In 2004, facing the threat of losing its priceless archival collections to the ravages of time – a hazard faced by every archival facility – JEM decided to make this significant shift. Recognizing that the priceless visual legacy of this most important post-holocaust force – a Jewish movement and its revered leader – were in peril, the decision was made that the archive must be conserved at all cost.
Thus, a massive undertaking was launched: The Living Archive Restoration and Preservation Project, with the mission of gathering, restoring, preserving, and providing access to the motion-picture, audio, and photographic records of the Rebbe.
Today, the Living Archive contains a trove of priceless images and sounds spanning ninety years, providing a unique visual record of a dynamic community. Over the past decade, The Living Archive has conductedan organized effort to acquire and consolidate collections within our subject area.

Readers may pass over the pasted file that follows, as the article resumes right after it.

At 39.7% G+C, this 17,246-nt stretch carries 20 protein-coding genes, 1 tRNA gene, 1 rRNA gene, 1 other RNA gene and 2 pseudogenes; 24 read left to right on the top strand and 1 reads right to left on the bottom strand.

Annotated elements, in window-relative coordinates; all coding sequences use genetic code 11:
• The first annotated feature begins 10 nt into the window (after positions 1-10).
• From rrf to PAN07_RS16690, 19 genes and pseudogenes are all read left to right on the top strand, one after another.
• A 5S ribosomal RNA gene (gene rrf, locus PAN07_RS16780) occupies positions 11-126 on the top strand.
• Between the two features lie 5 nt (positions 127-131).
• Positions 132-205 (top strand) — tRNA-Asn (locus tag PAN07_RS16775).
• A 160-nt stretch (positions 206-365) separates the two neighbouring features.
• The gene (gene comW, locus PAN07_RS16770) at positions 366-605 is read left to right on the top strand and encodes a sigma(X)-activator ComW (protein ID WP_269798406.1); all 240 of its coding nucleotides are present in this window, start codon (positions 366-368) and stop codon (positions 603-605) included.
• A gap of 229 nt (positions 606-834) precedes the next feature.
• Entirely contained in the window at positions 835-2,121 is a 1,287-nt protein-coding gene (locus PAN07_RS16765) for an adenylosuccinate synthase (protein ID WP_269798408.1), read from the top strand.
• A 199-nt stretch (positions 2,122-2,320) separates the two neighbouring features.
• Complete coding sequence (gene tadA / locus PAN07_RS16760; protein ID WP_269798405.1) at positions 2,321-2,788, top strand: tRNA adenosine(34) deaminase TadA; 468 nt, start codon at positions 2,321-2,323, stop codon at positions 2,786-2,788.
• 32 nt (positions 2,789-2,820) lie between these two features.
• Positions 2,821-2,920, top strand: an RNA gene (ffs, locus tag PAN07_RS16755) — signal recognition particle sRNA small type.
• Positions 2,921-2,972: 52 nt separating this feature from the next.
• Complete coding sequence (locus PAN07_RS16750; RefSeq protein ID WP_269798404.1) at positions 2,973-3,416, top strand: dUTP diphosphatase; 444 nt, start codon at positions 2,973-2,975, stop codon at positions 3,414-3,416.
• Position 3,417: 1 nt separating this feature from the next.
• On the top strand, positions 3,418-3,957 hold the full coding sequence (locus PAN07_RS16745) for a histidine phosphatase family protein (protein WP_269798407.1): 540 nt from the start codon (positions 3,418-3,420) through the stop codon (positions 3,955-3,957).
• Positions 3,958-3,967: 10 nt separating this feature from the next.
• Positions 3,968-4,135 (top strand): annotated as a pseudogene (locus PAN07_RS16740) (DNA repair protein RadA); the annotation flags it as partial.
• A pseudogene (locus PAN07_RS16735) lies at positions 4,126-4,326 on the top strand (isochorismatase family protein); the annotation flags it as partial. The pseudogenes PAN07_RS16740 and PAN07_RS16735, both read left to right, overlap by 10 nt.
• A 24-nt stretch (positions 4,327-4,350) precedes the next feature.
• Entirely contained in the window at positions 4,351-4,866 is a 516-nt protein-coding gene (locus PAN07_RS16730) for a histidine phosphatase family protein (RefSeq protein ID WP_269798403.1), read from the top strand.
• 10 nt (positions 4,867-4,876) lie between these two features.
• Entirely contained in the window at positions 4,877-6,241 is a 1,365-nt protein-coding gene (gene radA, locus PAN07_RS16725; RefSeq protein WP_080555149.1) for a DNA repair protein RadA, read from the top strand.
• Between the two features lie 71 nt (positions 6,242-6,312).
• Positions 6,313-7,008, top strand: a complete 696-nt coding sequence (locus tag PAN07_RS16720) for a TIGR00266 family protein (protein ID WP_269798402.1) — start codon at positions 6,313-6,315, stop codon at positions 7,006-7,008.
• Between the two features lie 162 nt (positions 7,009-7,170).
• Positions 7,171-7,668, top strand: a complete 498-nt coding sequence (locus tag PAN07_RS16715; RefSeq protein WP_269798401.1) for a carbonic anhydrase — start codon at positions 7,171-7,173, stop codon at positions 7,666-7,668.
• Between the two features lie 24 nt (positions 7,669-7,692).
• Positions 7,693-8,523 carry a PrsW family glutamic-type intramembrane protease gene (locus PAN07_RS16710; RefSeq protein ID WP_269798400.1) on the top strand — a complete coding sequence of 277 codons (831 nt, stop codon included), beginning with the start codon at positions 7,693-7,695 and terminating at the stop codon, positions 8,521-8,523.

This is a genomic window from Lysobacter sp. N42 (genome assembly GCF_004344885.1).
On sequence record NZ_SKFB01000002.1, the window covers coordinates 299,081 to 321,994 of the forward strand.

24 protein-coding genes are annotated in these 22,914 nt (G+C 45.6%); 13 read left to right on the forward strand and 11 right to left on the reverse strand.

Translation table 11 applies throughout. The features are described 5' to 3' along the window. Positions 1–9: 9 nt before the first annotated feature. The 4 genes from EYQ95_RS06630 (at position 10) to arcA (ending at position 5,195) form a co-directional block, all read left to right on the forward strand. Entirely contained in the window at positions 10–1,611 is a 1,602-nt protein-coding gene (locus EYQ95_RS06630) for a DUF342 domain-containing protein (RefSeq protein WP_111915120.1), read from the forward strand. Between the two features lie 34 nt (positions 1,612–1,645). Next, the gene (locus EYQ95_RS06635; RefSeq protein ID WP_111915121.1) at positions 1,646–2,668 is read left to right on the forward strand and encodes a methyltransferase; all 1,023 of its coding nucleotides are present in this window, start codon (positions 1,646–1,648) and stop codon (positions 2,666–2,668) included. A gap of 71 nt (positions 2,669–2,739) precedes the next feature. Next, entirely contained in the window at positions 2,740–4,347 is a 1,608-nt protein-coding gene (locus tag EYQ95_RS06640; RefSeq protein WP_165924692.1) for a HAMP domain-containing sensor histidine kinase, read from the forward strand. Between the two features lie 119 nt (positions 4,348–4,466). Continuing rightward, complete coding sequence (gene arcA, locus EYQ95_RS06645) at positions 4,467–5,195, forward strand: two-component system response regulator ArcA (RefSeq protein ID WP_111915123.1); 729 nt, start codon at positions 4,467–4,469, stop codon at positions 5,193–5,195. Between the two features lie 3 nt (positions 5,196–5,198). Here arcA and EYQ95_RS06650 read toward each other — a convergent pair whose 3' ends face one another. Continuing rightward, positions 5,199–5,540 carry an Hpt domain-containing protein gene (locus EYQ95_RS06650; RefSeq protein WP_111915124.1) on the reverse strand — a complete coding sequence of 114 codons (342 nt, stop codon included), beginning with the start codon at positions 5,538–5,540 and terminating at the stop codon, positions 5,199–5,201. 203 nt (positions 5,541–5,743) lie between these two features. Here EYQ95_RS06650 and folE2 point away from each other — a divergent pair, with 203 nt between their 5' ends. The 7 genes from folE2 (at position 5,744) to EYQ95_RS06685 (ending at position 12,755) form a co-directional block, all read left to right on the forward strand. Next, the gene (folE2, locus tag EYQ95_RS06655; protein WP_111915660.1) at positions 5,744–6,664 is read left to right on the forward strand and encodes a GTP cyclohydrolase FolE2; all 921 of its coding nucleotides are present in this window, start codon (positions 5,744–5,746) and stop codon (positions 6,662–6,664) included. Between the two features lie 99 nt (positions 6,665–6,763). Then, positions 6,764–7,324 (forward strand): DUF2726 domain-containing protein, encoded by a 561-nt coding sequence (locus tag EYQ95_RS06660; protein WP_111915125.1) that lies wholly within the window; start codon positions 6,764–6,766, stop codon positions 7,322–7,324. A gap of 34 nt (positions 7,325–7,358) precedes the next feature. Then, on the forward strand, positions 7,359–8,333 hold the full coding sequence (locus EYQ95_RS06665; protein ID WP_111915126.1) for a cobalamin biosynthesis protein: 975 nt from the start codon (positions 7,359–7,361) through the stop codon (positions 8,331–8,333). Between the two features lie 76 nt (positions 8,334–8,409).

To the millions who have been touched by the Rebbe or by his thousands of emissaries across the globe, this collection serves as an important and historic resource of learning and inspiration, conveying a message of steadfast adherence to Torah-true Judaism while embracing every person, regardless of his level of religious observance..
To outside scholars studying the Chabad-Lubavitch movement or the Rebbe the archive contains primary documentation of a quintessential American narrative – a movement on the run from persecution, planting itself in Brooklyn, New York; laying down roots, and eventually, thriving and reaching out across the world. The collections are a treasure trove with strong humanities content in the areas of history, religion, storytelling, music, and dance.
Thanks to JEM’s work, two decades after the Rebbe’s passing, a remarkable phenomenon continues to unfold: for the first time in world history, the teachings of a Jewish leader are accessible through photography, audio and video, and continue to be exhibited and studied after his passing.